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Automated lip sync is not a new technology, but Disney Research, in tandem with a group of researchers at University of East Anglia (England), Caltech, and Carnegie Mellon University, have added a twist to it: deep learning.

By training a neural network, the researchers are using a deep learning approach to generate real-time animated speech. In addition to automatically generating lip sync for English speaking actors, the new software can be applied to singing or adapted for foreign languages. The technology was presented at the most recent SIGGRAPH computer graphics conference in Los Angeles.

Realistic speech animation is essential for effective character animation,” said lead researcher Dr. Sarah Taylor, from UEA’s School of Computing Sciences. “Done badly, it can be distracting and lead to a box office flop. Doing it well however is both time consuming and costly as it has to be manually produced by a skilled animator. Our goal is to automatically generate production-quality animated speech for any style of character, given only audio speech as an input.”

The team of researchers designed a system that trains a computer to take spoken words from a voice actor, predict the mouth shape needed, and then animate the character’s lip sync.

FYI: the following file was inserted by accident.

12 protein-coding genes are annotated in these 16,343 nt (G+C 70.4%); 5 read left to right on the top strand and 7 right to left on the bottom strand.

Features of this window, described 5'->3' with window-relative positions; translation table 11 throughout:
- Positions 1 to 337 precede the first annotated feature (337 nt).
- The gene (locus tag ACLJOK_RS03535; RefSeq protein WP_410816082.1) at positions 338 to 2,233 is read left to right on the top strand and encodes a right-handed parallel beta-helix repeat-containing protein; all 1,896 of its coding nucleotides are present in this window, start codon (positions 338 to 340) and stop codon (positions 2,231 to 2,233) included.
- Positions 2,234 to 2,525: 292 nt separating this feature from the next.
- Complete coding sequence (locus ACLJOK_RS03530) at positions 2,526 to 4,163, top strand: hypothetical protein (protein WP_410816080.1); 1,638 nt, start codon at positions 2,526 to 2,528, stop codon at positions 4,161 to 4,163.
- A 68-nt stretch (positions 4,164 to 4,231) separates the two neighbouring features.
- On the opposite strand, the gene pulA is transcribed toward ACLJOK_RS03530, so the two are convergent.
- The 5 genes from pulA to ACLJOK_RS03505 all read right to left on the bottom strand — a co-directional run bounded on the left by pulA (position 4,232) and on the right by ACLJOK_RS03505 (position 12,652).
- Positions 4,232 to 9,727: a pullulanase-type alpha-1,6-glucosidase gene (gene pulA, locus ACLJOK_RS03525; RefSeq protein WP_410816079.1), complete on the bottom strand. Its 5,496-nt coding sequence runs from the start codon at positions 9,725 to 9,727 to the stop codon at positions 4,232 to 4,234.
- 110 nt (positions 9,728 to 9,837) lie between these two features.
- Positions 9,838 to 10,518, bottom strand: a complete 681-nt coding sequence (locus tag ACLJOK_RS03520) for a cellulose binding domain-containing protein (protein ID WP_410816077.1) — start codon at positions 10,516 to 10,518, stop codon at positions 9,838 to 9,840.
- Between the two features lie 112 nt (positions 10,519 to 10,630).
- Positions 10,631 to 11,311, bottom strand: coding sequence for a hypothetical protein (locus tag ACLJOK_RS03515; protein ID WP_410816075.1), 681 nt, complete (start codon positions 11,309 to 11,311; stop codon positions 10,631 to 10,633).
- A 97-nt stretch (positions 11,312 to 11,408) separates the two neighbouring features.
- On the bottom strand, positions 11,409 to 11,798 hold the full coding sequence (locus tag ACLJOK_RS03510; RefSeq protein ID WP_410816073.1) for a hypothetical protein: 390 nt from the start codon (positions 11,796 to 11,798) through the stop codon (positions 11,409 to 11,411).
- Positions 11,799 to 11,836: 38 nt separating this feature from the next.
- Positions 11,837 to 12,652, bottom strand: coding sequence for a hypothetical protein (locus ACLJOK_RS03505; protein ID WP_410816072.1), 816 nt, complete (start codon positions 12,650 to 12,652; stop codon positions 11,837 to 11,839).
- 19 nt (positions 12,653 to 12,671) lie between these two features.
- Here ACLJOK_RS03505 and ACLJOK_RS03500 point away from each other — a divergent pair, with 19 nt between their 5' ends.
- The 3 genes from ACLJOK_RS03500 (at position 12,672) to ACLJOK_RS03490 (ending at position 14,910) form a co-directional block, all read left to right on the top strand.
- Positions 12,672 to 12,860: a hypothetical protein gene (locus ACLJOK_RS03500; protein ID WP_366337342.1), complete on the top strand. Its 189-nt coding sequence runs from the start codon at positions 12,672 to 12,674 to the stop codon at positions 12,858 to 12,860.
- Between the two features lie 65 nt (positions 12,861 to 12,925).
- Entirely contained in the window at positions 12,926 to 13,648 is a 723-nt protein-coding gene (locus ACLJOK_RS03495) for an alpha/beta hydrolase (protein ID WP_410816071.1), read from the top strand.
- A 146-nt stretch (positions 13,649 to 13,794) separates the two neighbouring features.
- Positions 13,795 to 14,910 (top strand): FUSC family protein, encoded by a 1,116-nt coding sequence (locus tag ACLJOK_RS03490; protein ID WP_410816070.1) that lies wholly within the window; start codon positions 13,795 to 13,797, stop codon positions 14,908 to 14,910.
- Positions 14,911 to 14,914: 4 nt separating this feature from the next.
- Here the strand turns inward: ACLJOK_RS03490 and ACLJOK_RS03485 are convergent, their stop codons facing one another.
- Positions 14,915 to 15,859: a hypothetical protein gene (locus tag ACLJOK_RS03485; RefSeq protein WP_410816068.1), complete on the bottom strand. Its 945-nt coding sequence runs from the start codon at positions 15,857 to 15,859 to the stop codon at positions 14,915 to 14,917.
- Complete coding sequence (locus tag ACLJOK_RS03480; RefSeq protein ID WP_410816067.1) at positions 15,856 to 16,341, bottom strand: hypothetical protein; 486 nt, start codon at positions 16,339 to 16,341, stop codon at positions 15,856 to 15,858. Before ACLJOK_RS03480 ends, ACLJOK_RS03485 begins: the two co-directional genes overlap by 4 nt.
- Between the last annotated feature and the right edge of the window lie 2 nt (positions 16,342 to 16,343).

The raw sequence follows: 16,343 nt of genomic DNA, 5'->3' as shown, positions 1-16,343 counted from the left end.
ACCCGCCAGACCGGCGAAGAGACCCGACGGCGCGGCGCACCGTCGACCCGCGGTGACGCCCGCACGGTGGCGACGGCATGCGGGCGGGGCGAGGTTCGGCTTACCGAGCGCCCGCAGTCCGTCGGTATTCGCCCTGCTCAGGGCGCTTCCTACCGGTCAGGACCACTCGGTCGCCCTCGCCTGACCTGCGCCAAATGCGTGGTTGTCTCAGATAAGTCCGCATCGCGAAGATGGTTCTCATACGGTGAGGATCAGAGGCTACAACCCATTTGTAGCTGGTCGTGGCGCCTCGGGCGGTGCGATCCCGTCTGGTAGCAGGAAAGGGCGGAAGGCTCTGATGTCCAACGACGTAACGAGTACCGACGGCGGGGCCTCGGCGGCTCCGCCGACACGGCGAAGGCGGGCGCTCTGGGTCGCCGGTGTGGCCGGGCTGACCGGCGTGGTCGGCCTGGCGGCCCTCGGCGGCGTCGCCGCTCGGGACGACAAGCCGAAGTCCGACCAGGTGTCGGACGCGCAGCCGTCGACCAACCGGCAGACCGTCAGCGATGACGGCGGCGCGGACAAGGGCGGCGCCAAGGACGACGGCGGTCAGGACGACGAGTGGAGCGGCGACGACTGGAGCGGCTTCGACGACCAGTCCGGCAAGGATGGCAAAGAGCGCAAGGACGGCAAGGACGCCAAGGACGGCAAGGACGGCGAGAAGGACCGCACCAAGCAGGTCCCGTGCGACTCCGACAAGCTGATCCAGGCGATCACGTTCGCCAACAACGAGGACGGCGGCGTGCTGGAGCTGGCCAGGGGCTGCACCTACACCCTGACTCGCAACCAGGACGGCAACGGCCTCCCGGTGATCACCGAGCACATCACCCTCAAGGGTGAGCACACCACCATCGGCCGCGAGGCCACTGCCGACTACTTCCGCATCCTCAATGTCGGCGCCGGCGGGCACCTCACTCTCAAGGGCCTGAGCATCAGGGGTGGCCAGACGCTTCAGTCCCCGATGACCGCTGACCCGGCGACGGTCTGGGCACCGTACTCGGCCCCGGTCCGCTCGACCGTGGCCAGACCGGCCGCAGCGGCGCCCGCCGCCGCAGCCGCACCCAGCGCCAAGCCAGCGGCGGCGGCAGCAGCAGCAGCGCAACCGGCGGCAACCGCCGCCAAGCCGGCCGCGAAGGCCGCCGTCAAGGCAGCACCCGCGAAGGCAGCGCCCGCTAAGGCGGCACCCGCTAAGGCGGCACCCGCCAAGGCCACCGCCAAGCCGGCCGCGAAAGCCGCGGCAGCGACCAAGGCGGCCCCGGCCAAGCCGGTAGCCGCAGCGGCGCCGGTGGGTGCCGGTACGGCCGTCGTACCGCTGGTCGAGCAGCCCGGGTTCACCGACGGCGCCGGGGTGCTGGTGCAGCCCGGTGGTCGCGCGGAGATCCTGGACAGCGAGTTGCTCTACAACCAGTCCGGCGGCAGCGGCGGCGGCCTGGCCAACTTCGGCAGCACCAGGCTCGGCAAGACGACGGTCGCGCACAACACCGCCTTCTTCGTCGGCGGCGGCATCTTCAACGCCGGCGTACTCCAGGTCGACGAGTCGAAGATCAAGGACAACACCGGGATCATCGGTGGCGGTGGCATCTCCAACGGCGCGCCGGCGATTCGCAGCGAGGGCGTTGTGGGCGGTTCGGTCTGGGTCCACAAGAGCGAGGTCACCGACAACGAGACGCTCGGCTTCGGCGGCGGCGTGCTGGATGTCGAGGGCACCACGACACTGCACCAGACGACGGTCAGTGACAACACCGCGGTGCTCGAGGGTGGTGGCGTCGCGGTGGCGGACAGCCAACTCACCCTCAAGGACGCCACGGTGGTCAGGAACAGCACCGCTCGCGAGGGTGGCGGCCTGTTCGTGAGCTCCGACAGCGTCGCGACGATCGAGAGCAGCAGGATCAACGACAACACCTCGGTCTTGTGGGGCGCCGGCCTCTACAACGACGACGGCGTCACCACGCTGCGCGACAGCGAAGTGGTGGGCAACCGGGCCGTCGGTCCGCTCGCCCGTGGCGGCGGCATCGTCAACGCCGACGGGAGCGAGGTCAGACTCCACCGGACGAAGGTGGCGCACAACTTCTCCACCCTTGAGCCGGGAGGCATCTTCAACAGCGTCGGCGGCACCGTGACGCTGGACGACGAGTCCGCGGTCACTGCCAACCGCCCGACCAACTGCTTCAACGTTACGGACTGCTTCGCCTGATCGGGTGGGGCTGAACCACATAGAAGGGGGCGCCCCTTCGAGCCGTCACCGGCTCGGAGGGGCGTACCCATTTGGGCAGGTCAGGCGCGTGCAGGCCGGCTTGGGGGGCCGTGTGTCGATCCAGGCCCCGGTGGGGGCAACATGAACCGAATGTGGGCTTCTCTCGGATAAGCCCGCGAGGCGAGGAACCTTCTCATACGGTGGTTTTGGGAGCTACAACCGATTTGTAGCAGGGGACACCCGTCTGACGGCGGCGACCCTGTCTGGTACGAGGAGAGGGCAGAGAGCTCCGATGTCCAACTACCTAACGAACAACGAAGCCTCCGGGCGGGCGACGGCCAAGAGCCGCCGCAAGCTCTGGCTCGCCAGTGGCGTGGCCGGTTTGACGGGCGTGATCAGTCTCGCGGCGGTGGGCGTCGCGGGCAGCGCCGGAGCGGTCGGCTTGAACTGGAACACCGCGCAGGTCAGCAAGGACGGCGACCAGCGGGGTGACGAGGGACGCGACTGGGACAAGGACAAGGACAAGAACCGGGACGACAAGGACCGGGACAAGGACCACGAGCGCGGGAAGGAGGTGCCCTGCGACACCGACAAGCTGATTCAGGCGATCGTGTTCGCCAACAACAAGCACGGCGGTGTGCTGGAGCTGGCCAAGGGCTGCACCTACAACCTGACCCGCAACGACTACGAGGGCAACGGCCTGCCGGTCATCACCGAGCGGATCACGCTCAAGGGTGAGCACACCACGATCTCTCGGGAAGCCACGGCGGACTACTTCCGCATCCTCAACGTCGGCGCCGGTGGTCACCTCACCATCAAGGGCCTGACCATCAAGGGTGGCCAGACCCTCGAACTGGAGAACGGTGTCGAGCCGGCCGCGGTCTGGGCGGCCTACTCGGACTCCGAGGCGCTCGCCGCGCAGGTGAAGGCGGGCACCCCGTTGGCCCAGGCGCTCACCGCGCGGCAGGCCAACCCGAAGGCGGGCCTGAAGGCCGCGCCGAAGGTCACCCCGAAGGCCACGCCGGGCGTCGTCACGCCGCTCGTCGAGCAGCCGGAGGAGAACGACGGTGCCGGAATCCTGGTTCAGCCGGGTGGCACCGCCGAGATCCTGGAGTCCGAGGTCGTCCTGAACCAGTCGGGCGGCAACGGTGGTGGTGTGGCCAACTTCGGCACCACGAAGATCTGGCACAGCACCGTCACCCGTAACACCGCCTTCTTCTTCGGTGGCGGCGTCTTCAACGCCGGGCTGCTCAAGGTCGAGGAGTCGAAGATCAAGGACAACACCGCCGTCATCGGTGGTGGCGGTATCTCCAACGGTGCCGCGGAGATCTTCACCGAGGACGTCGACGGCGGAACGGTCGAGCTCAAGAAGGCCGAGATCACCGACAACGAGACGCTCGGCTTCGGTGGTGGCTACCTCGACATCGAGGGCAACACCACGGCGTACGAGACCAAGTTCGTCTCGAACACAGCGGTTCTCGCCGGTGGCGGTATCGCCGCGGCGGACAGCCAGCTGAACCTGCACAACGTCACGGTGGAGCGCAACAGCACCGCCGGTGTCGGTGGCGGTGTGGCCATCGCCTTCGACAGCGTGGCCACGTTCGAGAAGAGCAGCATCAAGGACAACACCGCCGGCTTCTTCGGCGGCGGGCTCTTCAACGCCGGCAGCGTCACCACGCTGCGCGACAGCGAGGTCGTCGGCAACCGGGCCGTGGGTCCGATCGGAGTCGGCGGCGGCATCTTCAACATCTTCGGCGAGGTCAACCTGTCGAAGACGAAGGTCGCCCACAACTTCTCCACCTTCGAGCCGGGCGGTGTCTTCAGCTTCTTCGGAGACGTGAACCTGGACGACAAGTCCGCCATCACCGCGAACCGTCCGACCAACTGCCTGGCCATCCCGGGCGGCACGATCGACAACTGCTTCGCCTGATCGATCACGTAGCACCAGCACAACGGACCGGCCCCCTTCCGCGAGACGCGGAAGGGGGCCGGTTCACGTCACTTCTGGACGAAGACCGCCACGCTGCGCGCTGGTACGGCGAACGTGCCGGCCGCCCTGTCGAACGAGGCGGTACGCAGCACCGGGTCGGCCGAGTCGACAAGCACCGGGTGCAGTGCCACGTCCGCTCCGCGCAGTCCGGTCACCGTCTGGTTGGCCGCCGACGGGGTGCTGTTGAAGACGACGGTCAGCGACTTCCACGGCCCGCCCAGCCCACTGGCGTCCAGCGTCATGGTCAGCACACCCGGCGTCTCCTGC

The process requires both recorded audio, as well as eight-hours video reference of a single speaker reciting a collection of more than 2,500 phonetically diverse sentences, the latter of which is tracked to create a “reference face” animation model.

The audio is transcribed into speech sounds (phonemes) using off-the-shelf speech recognition software. Those phonemes are then applied to the reference face, and those results can be retargeted to any real-time cg character rig.

“Our automatic speech animation therefore works for any input speaker, for any style of speech, and can even work in other languages,” said Taylor. “Our results so far show that our approach achieves state-of-the-art performance in visual speech animation. The real beauty is that it is very straightforward to use, and easy to edit and stylize the animation using standard production editing software.”

While it would be easy to scoff at the quality of the technology based on these early examples, it’s not difficult to envision how in 10 to 20 years, automated lip sync could form the foundation of most computer-generated characters. In its current state, real-time lip sync could serve a valuable role for gaming applications, location-based animation projects, and tv series that require large volumes of modestly-budgeted animation.

The Walt Disney Company is not the only entity exploring automated speech and facial animation technologies. An entire track was devoted to the topic at the most recent SIGGRAPH, with multiple technical papers presented on latest developments.

The paper about this project – “A deep learning approach for generalized speech animation” – can be downloaded here.

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